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Discussion Starter #9
Thank you everyone for your replies and opinions. I understand each point of view. I think I should note that after looking up last night the definition of "sharp/shy", I might have used it a little too loosely. Yes she is reactive by barking/growling but her first instinct is to run (or sniff and then decide what to do). I realize now that as Holly was growing up, we had a lot of people who would rush up to us to "love on her" and this would overwhelm her. I am in the process of teaching her that I will protect her and she doesn't need to protect herself from the "gushers". My mistake definitely. If a stranger spends more than 30 seconds to 2 minutes with us, she WILL love them and never forget them.

We have worked with a great behaviourist/trainer who worked with us by asking strangers to give Holly treats. I think her rationale was to continously pair yummy cheese with strangers will start to change Holly's fear of strangers (and it has). During 5 sessions, she barked at one person--a woman wearing mittens (silly girl). The medication is/was to help Holly with the big transition from no people around/lots of people around. It has really helped take her edge off--but I think more importantly--has helped me through osmosis to be able to relax her. By no means is it a medication she will be on forever. We play lots of games on the streets now. Ironically, Holly has always been better in groups of people rather than walking on a quiet street with a single person approaching. The few times she barked at people at the dog park were individual people who were approaching from a distance the group I was standing in.

To lighten the mood--here's a video of Holly delivering a beer from the fridge--it's amateur and she still was learning how to do it. Ignore the goofy guy at the end, I need to learn how to edit him out of it :)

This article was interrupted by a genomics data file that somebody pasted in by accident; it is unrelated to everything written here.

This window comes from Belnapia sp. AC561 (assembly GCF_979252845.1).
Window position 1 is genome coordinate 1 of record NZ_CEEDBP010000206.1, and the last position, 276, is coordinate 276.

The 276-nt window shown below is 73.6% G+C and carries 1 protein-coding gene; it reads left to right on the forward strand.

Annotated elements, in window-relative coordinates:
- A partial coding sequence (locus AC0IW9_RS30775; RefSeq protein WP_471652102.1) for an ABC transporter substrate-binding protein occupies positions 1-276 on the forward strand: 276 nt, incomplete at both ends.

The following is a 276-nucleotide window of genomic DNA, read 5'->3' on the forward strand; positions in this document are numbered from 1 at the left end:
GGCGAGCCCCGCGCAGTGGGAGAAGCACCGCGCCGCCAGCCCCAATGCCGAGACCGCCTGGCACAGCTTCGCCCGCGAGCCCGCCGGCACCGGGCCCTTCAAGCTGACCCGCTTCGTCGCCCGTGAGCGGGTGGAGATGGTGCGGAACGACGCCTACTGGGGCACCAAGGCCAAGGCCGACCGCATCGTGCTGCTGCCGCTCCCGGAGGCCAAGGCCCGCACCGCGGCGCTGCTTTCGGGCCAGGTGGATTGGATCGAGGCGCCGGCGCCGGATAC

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We have worked with a great behaviourist/trainer who worked with us by asking strangers to give Holly treats. I think her rationale was to continously pair yummy cheese with strangers will start to change Holly's fear of strangers (and it has). During 5 sessions, she barked at one person--a woman wearing mittens (silly girl).
I was going to Agree with Mandy because you had stated she does not show aggression. I think this is a great idea done with experienced adults first and work slowly to other dogs and children. Fear I am sure is tricky, but I respect the fact you are seeking support outside of your home. I think Holly will improve but based on genetics - she may be a little reserved. My one Pom is this way, but as you said once she meets and greets, she is in love. The video was adorable too! She is a pretty girl.
 

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She is such a pretty girl. So sorry to hear that you are having such serious and distressing problems with her. And, sorry to that she is now having seizures as well.

I would err on the side of caution in having her greeted by people offering her treats. It only takes one time for her to react badly and bite someone and the results will be awful.

I do hope that you find something to help her with her fear issues.
 

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That beer trick is pretty funny, but I shudder to think of the mess if Beau ever figures out how to open the refrigerator!
 

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Rebecca, it is sad that your girl is so shy, but she is sooo lucky to have found you as her owner. It sounds like you are doing as much as you can to help her out, AND, you recognize her and your shortcomings in all of it and you are willing to try different avenues and change your own behaviors to help her out. I give you a lot of credit for all you have done so far to help her and all the time and love you put into her.